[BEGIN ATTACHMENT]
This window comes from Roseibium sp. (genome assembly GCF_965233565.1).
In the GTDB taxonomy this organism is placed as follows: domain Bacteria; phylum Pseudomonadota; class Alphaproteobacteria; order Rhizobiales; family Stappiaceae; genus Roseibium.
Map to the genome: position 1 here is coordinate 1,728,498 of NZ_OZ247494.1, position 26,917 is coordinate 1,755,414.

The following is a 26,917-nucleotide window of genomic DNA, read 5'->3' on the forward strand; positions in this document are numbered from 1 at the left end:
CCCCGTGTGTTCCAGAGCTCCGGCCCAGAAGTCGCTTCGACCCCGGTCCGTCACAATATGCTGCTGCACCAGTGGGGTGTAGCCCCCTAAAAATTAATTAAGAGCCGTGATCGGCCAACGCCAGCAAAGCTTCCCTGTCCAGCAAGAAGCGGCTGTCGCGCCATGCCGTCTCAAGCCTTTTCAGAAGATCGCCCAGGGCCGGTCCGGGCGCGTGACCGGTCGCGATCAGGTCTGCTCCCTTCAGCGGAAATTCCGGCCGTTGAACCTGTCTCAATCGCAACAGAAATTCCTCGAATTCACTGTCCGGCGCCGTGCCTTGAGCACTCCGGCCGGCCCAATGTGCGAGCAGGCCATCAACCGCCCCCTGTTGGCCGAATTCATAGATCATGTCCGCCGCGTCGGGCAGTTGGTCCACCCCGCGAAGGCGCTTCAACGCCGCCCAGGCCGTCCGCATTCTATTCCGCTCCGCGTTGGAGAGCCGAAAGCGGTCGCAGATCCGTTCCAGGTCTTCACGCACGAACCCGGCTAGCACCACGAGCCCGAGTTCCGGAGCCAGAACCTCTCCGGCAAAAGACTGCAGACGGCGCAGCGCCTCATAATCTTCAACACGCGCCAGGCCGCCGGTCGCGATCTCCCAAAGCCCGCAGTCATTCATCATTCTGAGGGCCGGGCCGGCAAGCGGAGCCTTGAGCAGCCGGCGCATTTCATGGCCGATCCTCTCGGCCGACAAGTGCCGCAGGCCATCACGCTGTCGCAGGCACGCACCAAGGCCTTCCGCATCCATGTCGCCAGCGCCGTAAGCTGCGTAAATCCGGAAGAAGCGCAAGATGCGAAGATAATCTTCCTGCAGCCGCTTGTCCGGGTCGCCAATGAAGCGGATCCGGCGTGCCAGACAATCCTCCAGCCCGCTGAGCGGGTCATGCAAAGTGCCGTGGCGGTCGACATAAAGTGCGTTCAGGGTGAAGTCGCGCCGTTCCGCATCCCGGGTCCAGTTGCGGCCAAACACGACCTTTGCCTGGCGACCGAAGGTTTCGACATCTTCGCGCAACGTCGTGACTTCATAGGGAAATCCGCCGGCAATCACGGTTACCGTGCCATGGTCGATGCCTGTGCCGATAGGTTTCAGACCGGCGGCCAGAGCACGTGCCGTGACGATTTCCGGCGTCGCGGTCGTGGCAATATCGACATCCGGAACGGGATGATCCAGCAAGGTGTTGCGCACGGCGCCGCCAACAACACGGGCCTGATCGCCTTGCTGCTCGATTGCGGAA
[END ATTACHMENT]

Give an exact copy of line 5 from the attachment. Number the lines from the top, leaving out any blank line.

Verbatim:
CCCCGTGTGTTCCAGAGCTCCGGCCCAGAAGTCGCTTCGACCCCGGTCCGTCACAATATGCTGCTGCACCAGTGGGGTGTAGCCCCCTAAAAATTAATTAAGAGCCGTGATCGGCCAACGCCAGCAAAGCTTCCCTGTCCAGCAAGAAGCGGCTGTCGCGCCATGCCGTCTCAAGCCTTTTCAGAAGATCGCCCAGGGCCGGTCCGGGCGCGTGACCGGTCGCGATCAGGTCTGCTCCCTTCAGCGGAAATTCCGGCCGTTGAACCTGTCTCAATCGCAACAGAAATTCCTCGAATTCACTGTCCGGCGCCGTGCCTTGAGCACTCCGGCCGGCCCAATGTGCGAGCAGGCCATCAACCGCCCCCTGTTGGCCGAATTCATAGATCATGTCCGCCGCGTCGGGCAGTTGGTCCACCCCGCGAAGGCGCTTCAACGCCGCCCAGGCCGTCCGCATTCTATTCCGCTCCGCGTTGGAGAGCCGAAAGCGGTCGCAGATCCGTTCCAGGTCTTCACGCACGAACCCGGCTAGCACCACGAGCCCGAGTTCCGGAGCCAGAACCTCTCCGGCAAAAGACTGCAGACGGCGCAGCGCCTCATAATCTTCAACACGCGCCAGGCCGCCGGTCGCGATCTCCCAAAGCCCGCAGTCATTCATCATTCTGAGGGCCGGGCCGGCAAGCGGAGCCTTGAGCAGCCGGCGCATTTCATGGCCGATCCTCTCGGCCGACAAGTGCCGCAGGCCATCACGCTGTCGCAGGCACGCACCAAGGCCTTCCGCATCCATGTCGCCAGCGCCGTAAGCTGCGTAAATCCGGAAGAAGCGCAAGATGCGAAGATAATCTTCCTGCAGCCGCTTGTCCGGGTCGCCAATGAAGCGGATCCGGCGTGCCAGACAATCCTCCAGCCCGCTGAGCGGGTCATGCAAAGTGCCGTGGCGGTCGACATAAAGTGCGTTCAGGGTGAAGTCGCGCCGTTCCGCATCCCGGGTCCAGTTGCGGCCAAACACGACCTTTGCCTGGCGACCGAAGGTTTCGACATCTTCGCGCAACGTCGTGACTTCATAGGGAAATCCGCCGGCAATCACGGTTACCGTGCCATGGTCGATGCCTGTGCCGATAGGTTTCAGACCGGCGGCCAGAGCACGTGCCGTGACGATTTCCGGCGTCGCGGTCGTGGCAATATCGACATCCGGAACGGGATGATCCAGCAAGGTGTTGCGCACGGCGCCGCCAACAACACGGGCCTGATCGCCTTGCTGCTCGATTGCGGAA